The Surprising Generation that Has a Handle On Its Finances

Smiling young woman holding piggy bank
Smiling young woman holding piggy bank

We all know that we should be saving more and spending less, but we don't always follow that wise advice. What may surprise you, though, are the varied ways people in different age groups have responded to the financial crisis. Some have been more responsible, some less so, and you might not guess at first which generation is which.

Financial Finesse, a provider of workplace financial wellness programs, recently released its annual report on financial issues and the generations. The 2012 Generational Research report separated respondents by generation:

  • Millennials: Under 30

  • Generation Xers: Ages 30 to 44

  • Late Baby Boomers: Age 45 to 54

  • Early Baby Boomers: Age 55 to 64

Here are some of the report's findings:

Which generation is the least likely to have an emergency fund?
While only 50 percent of millennials have an emergency fund, Gen Xers are doing even worse: Just 42 percent of them do.

Which generation is worst at managing its credit card debt?
We've gotta hand it to kids these days. More than 60 percent of millennials pay off their credit card balances in full. Late baby boomers, it's no surprise, are good at handling their debt, too, with 65 percent of older boomers zeroing out their card debt regularly, too. However, only 47 percent of Gen Xers pay off their credit cards each month.

Which generation is best at managing its cash flow?
Seventy-nine percent of older boomers say they have a handle on their cash flow and spend less than they make each month, but so do 73 percent of millennials, even though they generally have the lowest income among the generations. Here again, Gen Xers are having a tough time, with only 61 percent saying they spend less than they make.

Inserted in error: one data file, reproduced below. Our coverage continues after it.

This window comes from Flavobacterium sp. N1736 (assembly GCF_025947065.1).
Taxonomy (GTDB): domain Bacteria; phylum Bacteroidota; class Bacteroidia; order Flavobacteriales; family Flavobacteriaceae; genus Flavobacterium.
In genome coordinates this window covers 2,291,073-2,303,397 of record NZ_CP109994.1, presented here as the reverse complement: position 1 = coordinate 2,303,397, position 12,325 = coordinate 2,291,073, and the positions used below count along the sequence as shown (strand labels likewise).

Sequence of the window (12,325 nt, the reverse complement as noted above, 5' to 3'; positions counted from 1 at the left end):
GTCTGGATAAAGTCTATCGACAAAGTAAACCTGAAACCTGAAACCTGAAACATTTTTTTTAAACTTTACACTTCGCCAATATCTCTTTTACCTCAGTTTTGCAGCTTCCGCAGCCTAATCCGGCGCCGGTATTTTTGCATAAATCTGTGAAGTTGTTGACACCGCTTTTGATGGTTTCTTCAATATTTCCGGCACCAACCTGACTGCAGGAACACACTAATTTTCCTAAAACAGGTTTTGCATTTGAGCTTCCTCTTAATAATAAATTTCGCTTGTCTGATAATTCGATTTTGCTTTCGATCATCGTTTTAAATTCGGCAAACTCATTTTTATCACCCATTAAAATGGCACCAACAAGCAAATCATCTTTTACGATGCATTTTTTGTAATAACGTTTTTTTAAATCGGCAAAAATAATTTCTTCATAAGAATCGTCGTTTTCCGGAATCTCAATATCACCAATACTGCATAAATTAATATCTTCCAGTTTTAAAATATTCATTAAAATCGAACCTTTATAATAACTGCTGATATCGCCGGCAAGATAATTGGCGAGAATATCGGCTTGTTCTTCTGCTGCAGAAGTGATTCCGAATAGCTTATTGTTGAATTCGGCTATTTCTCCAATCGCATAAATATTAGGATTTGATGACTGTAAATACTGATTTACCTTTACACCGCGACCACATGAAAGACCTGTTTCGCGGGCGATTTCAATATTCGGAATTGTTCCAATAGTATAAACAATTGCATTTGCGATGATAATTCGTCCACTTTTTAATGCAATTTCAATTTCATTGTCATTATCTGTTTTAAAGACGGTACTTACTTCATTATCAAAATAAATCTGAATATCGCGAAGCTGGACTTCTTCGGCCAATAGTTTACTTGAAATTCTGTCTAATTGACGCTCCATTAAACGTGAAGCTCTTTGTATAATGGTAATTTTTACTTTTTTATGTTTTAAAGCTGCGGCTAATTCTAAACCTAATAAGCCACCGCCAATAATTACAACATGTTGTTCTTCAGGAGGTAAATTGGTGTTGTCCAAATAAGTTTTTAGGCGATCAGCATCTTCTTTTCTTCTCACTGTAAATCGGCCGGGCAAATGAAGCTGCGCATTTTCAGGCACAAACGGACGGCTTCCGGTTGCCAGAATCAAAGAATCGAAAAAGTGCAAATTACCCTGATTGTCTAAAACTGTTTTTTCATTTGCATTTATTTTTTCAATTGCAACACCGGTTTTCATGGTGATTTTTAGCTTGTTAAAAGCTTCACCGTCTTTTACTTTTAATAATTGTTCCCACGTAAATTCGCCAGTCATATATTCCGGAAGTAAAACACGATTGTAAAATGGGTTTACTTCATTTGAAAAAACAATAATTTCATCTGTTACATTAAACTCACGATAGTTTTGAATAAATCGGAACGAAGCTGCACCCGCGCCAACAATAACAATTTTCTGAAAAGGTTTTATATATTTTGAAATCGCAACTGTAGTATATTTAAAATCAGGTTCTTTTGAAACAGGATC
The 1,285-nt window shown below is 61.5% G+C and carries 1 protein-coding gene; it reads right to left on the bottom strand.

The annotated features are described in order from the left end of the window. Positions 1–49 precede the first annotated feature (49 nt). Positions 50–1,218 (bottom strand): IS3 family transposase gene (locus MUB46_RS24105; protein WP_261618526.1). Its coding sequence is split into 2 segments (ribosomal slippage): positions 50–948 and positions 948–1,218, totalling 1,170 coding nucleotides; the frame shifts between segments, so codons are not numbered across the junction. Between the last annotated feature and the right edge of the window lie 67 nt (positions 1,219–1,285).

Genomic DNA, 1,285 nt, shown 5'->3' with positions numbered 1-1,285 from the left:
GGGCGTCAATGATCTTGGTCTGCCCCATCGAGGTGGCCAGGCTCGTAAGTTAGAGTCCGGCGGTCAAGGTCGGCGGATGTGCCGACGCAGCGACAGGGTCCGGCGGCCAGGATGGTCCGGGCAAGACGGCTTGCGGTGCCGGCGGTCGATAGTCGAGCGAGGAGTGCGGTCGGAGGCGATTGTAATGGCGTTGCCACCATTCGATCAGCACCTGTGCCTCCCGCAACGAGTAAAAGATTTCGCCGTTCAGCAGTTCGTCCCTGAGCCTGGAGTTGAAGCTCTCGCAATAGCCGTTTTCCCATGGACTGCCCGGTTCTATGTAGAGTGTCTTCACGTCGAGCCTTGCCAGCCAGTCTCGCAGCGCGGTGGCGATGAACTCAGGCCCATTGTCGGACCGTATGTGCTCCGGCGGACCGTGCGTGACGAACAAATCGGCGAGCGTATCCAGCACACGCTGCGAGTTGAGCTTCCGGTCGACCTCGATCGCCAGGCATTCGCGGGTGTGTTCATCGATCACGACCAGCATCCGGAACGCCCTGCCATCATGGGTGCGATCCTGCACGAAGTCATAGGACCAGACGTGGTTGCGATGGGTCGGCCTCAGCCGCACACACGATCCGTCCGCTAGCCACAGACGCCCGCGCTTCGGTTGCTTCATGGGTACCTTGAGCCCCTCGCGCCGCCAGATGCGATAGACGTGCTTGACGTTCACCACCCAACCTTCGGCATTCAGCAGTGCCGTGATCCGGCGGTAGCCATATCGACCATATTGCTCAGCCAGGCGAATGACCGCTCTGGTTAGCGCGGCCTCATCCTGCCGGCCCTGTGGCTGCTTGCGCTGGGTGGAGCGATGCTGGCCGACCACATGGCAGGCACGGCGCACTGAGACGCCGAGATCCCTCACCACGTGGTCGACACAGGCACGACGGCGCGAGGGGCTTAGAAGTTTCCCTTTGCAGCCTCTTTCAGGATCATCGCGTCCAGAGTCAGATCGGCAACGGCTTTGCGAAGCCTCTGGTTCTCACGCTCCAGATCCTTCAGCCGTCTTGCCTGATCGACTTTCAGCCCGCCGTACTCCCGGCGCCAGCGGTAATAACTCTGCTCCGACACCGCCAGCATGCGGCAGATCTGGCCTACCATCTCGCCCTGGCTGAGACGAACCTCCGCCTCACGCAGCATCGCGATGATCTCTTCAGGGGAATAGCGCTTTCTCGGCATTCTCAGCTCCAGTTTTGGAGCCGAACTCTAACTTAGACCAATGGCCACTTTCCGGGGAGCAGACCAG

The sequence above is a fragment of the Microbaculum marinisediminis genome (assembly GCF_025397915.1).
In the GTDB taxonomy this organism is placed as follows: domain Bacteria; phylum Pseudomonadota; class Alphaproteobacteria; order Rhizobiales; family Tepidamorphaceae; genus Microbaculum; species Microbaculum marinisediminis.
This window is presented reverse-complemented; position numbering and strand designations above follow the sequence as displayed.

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Which age group claims to be the most ready for retirement?
None of them, really. Even among the early boomers who are on the cusp of retirement, only 25 percent know they are on target to replace at least 80 percent of their income in retirement. Even worse, though, are the numbers for the late boomers (18 percent), Gen Xers (15 percent) and millennials (17 percent). Interesting that respondents age 45 to 54 are only slightly better prepared than people who are under 30.

Which generation of parents is better prepared for college expenses?
You might think the days of paying for college are behind them, but 11 percent of respondents age 55 to 64 have minor children. And 41 percent of the people in this age group responded that they know how much they need to save for their kids' college, and that they're on track to meet that need. Unfortunately the Gen Xers, 65 percent of whom have minor children, are the worst prepared, with only 14 percent saying they are on track to pay for college.

Is anyone prepared for a nursing home stay?
Not really. While not necessary yet for the millennials or the Gen Xers, very few of the late or even early boomers have a long-term care insurance policy. Just 16 percent of the early boomers and only 10 percent of the late boomers have one, but Financial Finesse reports that the 2012 MetLife Market Survey of Long-Term Care Costs says the average cost of a private room in a nursing home is $90,520 per year.

In general, the survey shows that Gen Xers are having the hardest time juggling their debt and financial planning issues. Even though millennials are the lowest income generation, they seem to be handling their finances better and avoiding debt.

Michele Lerner is a contributing writer for The Motley Fool.

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